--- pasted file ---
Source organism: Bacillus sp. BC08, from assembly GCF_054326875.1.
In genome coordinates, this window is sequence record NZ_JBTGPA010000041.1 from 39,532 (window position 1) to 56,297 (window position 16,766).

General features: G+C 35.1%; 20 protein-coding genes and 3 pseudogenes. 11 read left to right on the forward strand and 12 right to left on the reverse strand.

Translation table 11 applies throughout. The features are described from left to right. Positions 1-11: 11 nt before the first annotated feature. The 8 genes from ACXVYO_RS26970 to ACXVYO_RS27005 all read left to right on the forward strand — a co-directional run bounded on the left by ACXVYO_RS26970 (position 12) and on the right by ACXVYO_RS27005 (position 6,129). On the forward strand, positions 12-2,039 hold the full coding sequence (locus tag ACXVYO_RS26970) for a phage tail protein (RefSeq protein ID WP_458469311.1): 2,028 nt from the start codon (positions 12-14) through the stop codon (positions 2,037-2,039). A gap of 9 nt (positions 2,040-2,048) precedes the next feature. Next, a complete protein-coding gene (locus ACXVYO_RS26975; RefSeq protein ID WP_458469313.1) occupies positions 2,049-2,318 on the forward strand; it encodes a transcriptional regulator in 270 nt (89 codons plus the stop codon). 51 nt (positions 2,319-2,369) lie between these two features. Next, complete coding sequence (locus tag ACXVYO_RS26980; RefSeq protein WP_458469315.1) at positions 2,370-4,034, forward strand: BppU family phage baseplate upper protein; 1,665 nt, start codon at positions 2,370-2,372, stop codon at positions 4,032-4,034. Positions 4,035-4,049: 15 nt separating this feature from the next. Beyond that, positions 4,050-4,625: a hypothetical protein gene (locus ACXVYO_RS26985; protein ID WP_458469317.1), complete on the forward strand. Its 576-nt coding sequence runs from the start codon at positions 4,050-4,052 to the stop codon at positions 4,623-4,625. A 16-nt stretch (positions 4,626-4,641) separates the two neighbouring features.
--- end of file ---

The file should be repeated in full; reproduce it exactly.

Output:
Source organism: Bacillus sp. BC08, from assembly GCF_054326875.1.
In genome coordinates, this window is sequence record NZ_JBTGPA010000041.1 from 39,532 (window position 1) to 56,297 (window position 16,766).

General features: G+C 35.1%; 20 protein-coding genes and 3 pseudogenes. 11 read left to right on the forward strand and 12 right to left on the reverse strand.

Translation table 11 applies throughout. The features are described from left to right. Positions 1-11: 11 nt before the first annotated feature. The 8 genes from ACXVYO_RS26970 to ACXVYO_RS27005 all read left to right on the forward strand — a co-directional run bounded on the left by ACXVYO_RS26970 (position 12) and on the right by ACXVYO_RS27005 (position 6,129). On the forward strand, positions 12-2,039 hold the full coding sequence (locus tag ACXVYO_RS26970) for a phage tail protein (RefSeq protein ID WP_458469311.1): 2,028 nt from the start codon (positions 12-14) through the stop codon (positions 2,037-2,039). A gap of 9 nt (positions 2,040-2,048) precedes the next feature. Next, a complete protein-coding gene (locus ACXVYO_RS26975; RefSeq protein ID WP_458469313.1) occupies positions 2,049-2,318 on the forward strand; it encodes a transcriptional regulator in 270 nt (89 codons plus the stop codon). 51 nt (positions 2,319-2,369) lie between these two features. Next, complete coding sequence (locus tag ACXVYO_RS26980; RefSeq protein WP_458469315.1) at positions 2,370-4,034, forward strand: BppU family phage baseplate upper protein; 1,665 nt, start codon at positions 2,370-2,372, stop codon at positions 4,032-4,034. Positions 4,035-4,049: 15 nt separating this feature from the next. Beyond that, positions 4,050-4,625: a hypothetical protein gene (locus ACXVYO_RS26985; protein ID WP_458469317.1), complete on the forward strand. Its 576-nt coding sequence runs from the start codon at positions 4,050-4,052 to the stop codon at positions 4,623-4,625. A 16-nt stretch (positions 4,626-4,641) separates the two neighbouring features.